"I do things honestly," the scalper was saying. "Not like this."
"This" was the situation at the Wabash Avenue Tower Records early in the morning on a Saturday a few weeks ago. At 8 AM tickets for Bruce Springsteen's acoustic performance at the Rosemont Theatre were to go on sale. The scalper, like a lot of the Bruce Springsteen fans in attendance, was a bit perturbed to see that an ambitious competitor had gone the extra mile that morning. The lineup was supposed to have been determined by a random-number drawing administered by Tower employees. But where most of the fans wanting to buy tickets were Lincoln Park professional types, the first 25 people in line were mostly down-and-out-looking men, the stand-ins of choice for scalpers. The crowd and the scalper had jumped to what seemed an obvious conclusion: someone had compromised the drawing, perhaps with help from an insider at Tower.
"I do it fairly," contended the scalper, who calls himself Mike. To him "fairly" means hiring helpers but depending on their sheer numbers and the luck of the draw to score some tickets. "I just bring a lot of people. I ask my friends too--anyone I can get," Mike said.
Mike is one of two people involved in scalping tickets I've had conversations with lately. Given the circumstances under which I spoke to them--they requested anonymity--I can't vouch for the truth of anything they said, but I thought their views might be worth passing along. Mike is obviously a pro. He had a wad of money an inch or two thick from which he peeled off bills for his stand-ins in line. He got into the business, he said, about six years ago, when a big rock tour came through town. "I just kind of fell into it," he said. "I had some extra tickets and I sold them and it just progressed." He now makes a more than decent living dealing in tickets for concerts, sports events, Monet, you name it. His biggest sale: a 50-yard-line Super Bowl ticket he bought for $1,850 and turned around for $2,250.
From Mike's perspective the bad guy in the ticket-selling business isn't Ticketmaster or the scalpers but the promoter, Jam Productions. "They hold back 75 percent of the good seats," he contended. "It's all politics. They're for the people who know someone from Jam or the owners [of the venue]." The Bruce Springsteen sale that day was a perfect example, he said. "They went to the balcony [i.e., sold the available floor seats] in six or seven minutes and then took half an hour to sell out." He said the scalpers, or brokers, "are fighting over nothing. They're fighting over the crumbs. If they didn't hold back seats, there would be enough for everybody."
"That's a total bunch of crap," Jam partner Jerry Mickelson told me. "Jam had 50 tickets [for the show]. The building had 50, and the record company and group had tickets."
Soon after speaking with Mike, I got an anonymous call from someone who said he worked at a store with a Ticketmaster operation but wouldn't identify himself further. "Doug" said that store employees like himself can make $4 to $10 for each ticket they get to a scalper. The money is generally worth the risk, he said. The risk? "If something does come down," he noted, "the scalper is still around, but you're out of a job."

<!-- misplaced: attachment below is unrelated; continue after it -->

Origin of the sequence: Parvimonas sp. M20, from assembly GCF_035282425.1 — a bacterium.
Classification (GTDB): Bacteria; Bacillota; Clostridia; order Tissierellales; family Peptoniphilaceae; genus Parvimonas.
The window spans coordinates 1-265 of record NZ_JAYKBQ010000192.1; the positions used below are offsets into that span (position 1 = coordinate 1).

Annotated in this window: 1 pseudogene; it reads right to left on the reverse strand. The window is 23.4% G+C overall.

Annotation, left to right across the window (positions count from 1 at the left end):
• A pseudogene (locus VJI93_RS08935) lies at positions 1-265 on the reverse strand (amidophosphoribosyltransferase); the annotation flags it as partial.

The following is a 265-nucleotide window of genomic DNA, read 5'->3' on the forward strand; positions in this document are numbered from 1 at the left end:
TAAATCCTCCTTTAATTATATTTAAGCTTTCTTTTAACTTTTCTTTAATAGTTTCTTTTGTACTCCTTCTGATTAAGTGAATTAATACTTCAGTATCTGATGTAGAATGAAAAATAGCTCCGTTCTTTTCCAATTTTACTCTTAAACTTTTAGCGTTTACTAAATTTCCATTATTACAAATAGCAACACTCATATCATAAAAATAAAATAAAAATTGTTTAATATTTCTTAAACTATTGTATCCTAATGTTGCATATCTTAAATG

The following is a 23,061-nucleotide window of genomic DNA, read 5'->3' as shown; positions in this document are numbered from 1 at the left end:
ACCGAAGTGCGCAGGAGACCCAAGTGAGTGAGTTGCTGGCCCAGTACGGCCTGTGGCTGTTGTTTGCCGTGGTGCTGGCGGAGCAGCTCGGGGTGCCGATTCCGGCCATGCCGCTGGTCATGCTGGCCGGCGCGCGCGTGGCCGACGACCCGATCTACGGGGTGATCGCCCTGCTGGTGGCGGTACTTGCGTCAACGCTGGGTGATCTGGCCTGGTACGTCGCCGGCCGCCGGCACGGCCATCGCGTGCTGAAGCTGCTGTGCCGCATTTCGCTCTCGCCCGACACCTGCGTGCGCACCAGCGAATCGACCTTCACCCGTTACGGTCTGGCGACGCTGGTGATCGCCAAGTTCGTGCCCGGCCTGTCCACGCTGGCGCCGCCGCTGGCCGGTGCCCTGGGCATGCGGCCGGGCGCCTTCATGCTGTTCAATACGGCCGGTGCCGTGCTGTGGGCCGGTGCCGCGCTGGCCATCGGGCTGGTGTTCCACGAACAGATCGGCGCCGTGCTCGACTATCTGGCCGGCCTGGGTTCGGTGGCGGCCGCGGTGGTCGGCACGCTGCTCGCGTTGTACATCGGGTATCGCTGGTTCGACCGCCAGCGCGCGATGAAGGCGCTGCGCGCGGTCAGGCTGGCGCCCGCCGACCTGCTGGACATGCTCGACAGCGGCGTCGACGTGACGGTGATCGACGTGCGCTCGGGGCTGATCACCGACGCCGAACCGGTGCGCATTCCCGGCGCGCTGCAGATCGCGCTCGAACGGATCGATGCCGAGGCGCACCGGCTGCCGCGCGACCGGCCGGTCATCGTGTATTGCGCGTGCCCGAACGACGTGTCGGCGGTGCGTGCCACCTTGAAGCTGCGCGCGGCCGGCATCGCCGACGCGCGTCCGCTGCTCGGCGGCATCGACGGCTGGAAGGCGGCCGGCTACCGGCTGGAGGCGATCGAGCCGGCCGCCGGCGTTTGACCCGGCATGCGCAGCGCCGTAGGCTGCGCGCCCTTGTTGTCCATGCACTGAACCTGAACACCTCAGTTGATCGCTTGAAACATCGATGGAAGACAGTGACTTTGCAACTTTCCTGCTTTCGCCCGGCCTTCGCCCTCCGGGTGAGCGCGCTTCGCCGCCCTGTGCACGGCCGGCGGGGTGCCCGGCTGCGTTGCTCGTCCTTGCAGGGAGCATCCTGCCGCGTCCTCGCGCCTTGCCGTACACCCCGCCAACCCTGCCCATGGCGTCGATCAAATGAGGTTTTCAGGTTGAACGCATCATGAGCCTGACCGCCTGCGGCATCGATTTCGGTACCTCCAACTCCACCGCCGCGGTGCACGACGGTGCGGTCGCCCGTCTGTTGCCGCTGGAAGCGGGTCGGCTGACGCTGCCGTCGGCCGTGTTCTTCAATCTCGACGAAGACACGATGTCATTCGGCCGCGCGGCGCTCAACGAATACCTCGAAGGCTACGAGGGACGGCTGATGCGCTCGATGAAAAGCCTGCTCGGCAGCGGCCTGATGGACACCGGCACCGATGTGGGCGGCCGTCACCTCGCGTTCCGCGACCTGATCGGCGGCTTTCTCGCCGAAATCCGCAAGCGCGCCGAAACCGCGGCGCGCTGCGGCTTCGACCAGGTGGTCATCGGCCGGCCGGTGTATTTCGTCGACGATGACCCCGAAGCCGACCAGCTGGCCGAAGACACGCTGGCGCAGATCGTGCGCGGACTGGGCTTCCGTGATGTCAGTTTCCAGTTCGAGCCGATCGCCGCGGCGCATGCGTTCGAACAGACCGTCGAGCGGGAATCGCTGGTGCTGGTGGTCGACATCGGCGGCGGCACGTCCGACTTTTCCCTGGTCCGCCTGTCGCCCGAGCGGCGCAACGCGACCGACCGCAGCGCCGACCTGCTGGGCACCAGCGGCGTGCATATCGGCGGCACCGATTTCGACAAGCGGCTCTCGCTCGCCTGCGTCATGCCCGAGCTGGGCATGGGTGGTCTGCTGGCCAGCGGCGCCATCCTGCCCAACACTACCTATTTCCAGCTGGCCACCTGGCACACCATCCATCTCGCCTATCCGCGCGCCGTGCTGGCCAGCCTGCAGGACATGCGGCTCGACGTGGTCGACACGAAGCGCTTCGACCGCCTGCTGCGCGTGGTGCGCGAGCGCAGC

"What usually happens is that the person who's working for [the store or Ticketmaster] pulls the [randomization] tickets early to give to a broker," Doug said. "Then the broker will hopefully be a little more subtle than just blatantly hand the tickets out [to his helpers]. The people who already have the tickets get in line, draw their random ticket, switch them, and then they're first in line."
As Doug indicates, the randomization procedures the stores use to stop people from camping out in line overnight have become the new challenge to scalpers. Stores also use wristbands. Fans are required to come in and get numbered wristbands (the tough plastic ones like many clubs use to identify those of drinking age) the day before an early-morning sale. The stores are supposed to attach the wristbands to each fan's wrist to ensure that each customer gets only one.
Mike took issue with my column about the wristband sale of Grateful Dead tickets at the Merchandise Mart Carson Pirie Scott early last August. He said that my story implied that Carson's personnel were in on the scam and that that's not true. "They're clean," he said. (For the record, my story didn't imply that the Carson's employees were in on anything, just that they let scalpers abuse prominently posted rules.)
Doug explained how the wristband scam works. "It's easy. You just give the scalper the first 100 wristbands. Then you can draw a supposedly random number, like 80, and he'll still get the first 20 tickets."
"It's so flagrant," he said. "People are always screwing up, walking up as they put their wristbands on, and nobody does anything about it."
I asked Doug--whose tales, I again have to note, I have no way of confirming--why he does it. "Well, you can just about get double what you get paid at the store," he said. You mean for the day? I asked. "No, for the week," he replied. "You know, these people only get paid $5 to $10 an hour. If you're getting that much for each ticket you sell to a scalper, you can double your income."